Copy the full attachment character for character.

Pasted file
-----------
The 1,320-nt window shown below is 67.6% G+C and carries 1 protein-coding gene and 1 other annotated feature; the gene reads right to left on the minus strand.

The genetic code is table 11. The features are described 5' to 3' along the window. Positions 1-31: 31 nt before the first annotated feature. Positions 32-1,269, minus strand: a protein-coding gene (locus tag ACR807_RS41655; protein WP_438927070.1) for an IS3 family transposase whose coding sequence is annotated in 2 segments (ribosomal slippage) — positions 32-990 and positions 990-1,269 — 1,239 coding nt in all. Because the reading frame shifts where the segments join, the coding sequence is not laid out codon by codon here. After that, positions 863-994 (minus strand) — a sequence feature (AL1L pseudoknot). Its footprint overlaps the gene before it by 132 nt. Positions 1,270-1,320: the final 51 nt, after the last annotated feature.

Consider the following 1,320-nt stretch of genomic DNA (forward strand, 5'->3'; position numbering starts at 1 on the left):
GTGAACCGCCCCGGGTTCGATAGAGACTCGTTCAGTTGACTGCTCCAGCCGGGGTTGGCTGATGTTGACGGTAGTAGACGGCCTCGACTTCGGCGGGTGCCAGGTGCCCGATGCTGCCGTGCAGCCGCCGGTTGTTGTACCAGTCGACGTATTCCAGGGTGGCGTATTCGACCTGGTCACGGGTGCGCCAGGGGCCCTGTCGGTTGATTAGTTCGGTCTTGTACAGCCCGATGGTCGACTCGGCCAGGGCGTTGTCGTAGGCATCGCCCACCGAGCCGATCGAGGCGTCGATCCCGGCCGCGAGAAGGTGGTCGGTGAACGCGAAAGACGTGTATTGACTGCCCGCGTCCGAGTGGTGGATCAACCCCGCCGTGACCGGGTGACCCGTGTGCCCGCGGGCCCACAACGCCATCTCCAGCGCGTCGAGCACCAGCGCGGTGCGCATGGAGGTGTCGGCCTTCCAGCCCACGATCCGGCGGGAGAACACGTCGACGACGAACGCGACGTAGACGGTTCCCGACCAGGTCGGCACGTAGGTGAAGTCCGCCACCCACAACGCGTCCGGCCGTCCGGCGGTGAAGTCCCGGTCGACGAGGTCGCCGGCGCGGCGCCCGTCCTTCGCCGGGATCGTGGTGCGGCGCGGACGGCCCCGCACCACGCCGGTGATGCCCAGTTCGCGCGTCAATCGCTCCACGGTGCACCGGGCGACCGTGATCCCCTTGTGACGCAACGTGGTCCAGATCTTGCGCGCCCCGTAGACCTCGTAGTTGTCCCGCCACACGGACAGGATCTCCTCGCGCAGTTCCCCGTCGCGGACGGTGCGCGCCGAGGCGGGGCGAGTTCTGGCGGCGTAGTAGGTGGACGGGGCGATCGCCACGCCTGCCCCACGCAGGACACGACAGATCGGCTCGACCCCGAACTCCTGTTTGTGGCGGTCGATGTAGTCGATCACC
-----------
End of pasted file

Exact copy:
The 1,320-nt window shown below is 67.6% G+C and carries 1 protein-coding gene and 1 other annotated feature; the gene reads right to left on the minus strand.

The genetic code is table 11. The features are described 5' to 3' along the window. Positions 1-31: 31 nt before the first annotated feature. Positions 32-1,269, minus strand: a protein-coding gene (locus tag ACR807_RS41655; protein WP_438927070.1) for an IS3 family transposase whose coding sequence is annotated in 2 segments (ribosomal slippage) — positions 32-990 and positions 990-1,269 — 1,239 coding nt in all. Because the reading frame shifts where the segments join, the coding sequence is not laid out codon by codon here. After that, positions 863-994 (minus strand) — a sequence feature (AL1L pseudoknot). Its footprint overlaps the gene before it by 132 nt. Positions 1,270-1,320: the final 51 nt, after the last annotated feature.

Consider the following 1,320-nt stretch of genomic DNA (forward strand, 5'->3'; position numbering starts at 1 on the left):
GTGAACCGCCCCGGGTTCGATAGAGACTCGTTCAGTTGACTGCTCCAGCCGGGGTTGGCTGATGTTGACGGTAGTAGACGGCCTCGACTTCGGCGGGTGCCAGGTGCCCGATGCTGCCGTGCAGCCGCCGGTTGTTGTACCAGTCGACGTATTCCAGGGTGGCGTATTCGACCTGGTCACGGGTGCGCCAGGGGCCCTGTCGGTTGATTAGTTCGGTCTTGTACAGCCCGATGGTCGACTCGGCCAGGGCGTTGTCGTAGGCATCGCCCACCGAGCCGATCGAGGCGTCGATCCCGGCCGCGAGAAGGTGGTCGGTGAACGCGAAAGACGTGTATTGACTGCCCGCGTCCGAGTGGTGGATCAACCCCGCCGTGACCGGGTGACCCGTGTGCCCGCGGGCCCACAACGCCATCTCCAGCGCGTCGAGCACCAGCGCGGTGCGCATGGAGGTGTCGGCCTTCCAGCCCACGATCCGGCGGGAGAACACGTCGACGACGAACGCGACGTAGACGGTTCCCGACCAGGTCGGCACGTAGGTGAAGTCCGCCACCCACAACGCGTCCGGCCGTCCGGCGGTGAAGTCCCGGTCGACGAGGTCGCCGGCGCGGCGCCCGTCCTTCGCCGGGATCGTGGTGCGGCGCGGACGGCCCCGCACCACGCCGGTGATGCCCAGTTCGCGCGTCAATCGCTCCACGGTGCACCGGGCGACCGTGATCCCCTTGTGACGCAACGTGGTCCAGATCTTGCGCGCCCCGTAGACCTCGTAGTTGTCCCGCCACACGGACAGGATCTCCTCGCGCAGTTCCCCGTCGCGGACGGTGCGCGCCGAGGCGGGGCGAGTTCTGGCGGCGTAGTAGGTGGACGGGGCGATCGCCACGCCTGCCCCACGCAGGACACGACAGATCGGCTCGACCCCGAACTCCTGTTTGTGGCGGTCGATGTAGTCGATCACC